This year’s World TB Day theme is #WeCanEndTB. India’s healthcare sector is well aligned with this theme as it is working hard towards fulfilling the dream of our Prime Minister to eliminate TB by 2025. India has brought the global SDGs target to end TB by 2025.
Tuberculosis (TB) is a prevalent infectious disease in India. According to the WHO Global TB Report 2022, India has an estimated 3 million new TB cases and over half a million TB deaths. Of these cases, bone and spine TB constitute a significant portion, accounting for approximately 1-2% of all TB cases in the country.
Bone and spine TB, also known as osteoarticular TB, occurs when Mycobacterium tuberculosis bacteria infect the bones and joints. The disease primarily affects the spine, causing a condition called Pott’s disease. It can also affect the long bones of the limbs, hip, and knee joints. The incidence of bone and spine TB in India is high, primarily due to the country’s large population, poor sanitation, and inadequate access to healthcare. The disease is more prevalent in rural areas, where access to medical care is limited, and people often live in crowded and unhygienic conditions.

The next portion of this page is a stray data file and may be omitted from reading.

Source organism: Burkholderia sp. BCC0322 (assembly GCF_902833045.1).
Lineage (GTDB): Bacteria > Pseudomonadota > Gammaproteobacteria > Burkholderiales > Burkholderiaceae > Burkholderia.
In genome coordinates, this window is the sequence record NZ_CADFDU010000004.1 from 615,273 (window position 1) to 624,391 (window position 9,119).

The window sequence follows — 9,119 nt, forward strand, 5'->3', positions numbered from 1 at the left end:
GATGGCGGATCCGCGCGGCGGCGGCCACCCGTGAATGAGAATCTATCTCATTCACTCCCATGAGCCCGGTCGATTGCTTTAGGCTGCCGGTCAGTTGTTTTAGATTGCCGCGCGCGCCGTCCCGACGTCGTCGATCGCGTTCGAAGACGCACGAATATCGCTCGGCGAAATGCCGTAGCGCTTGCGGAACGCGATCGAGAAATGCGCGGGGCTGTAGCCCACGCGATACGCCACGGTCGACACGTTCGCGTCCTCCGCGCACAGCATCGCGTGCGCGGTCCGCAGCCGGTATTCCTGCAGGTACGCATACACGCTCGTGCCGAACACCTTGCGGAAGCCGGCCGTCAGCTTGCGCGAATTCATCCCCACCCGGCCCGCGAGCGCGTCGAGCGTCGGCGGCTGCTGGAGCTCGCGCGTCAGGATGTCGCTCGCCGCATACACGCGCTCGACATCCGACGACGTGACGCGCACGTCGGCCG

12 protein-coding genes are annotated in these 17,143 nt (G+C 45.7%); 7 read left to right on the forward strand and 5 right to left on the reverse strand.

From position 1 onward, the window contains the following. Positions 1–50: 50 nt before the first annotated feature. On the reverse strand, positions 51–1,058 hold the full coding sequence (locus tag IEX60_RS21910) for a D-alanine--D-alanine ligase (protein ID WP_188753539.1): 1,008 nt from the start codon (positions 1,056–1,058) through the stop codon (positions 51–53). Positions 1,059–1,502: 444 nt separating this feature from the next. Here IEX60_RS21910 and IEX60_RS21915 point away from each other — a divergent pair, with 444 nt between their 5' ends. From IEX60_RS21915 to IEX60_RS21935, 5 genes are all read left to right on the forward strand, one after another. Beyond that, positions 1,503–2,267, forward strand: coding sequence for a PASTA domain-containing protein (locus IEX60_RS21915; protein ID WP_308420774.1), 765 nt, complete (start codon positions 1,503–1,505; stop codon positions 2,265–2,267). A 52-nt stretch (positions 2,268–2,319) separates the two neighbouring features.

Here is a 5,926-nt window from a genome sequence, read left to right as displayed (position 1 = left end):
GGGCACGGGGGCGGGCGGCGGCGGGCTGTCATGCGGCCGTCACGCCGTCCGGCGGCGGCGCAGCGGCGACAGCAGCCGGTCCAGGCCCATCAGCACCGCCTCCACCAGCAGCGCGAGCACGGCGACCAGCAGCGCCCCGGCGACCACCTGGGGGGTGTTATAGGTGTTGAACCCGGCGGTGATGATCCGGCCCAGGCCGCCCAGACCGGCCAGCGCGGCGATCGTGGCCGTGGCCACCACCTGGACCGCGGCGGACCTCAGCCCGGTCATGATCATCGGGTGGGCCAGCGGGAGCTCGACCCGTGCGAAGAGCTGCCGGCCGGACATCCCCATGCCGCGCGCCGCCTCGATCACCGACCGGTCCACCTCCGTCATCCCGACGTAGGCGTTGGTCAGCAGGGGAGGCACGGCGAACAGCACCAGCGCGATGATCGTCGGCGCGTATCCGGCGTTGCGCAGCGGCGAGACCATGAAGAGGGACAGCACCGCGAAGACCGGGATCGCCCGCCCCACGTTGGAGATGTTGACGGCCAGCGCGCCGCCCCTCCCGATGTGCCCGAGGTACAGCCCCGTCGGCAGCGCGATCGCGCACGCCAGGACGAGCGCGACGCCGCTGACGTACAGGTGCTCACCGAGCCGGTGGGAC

It is evident that the number of new TB patients declined by 18% between 2015 and 2021 in India but this pace of decline is clearly not enough to end TB by 2025. A case in point is Indian Spinal Injuries Centre where we are witnessing a decline as there were total TB cases were 200 men and 175 women in 2021 whereas it declined in 2022 to 152 men but spiked in women 236 cases. The total number of Spine TB cases in 2021 was 80 (men) and 66 (women). In 2022 while we witnessed a decline in men to 65, however, women cases increased to 94. Similarly, in 2021, there were 10 cases of Bone TB in men and 4 women cases. In 2022, total Bone TB cases declined to 5 but women cases remained at 4. The trend clearly indicates that women are at higher risk.
Treatment of bone and spine TB in India is similar to that of other TB infections. It involves a combination of antibiotics taken over a period of six to nine months, with some patients requiring surgery for the removal of the affected tissue. The treatment of bone and spine TB poses unique challenges due to the difficulty in delivering antibiotics to the infected area. As a result, doctors often recommend a more extended duration of antibiotic therapy, along with the use of immobilization devices to prevent further damage to the affected bones and joints.
In addition to antibiotic therapy, patients with bone and spine TB may also require nutritional support to promote healing and reduce the risk of further complications. Follow-up care is essential to monitor the patient’s response to treatment and identify any adverse reactions to medication.
Bone and spine TB remains a significant public health challenge in India. With improved access to healthcare, sanitation, and public education, the incidence of the disease can be reduced. Early diagnosis and appropriate treatment remain the key to the successful management of bone and spine TB in India.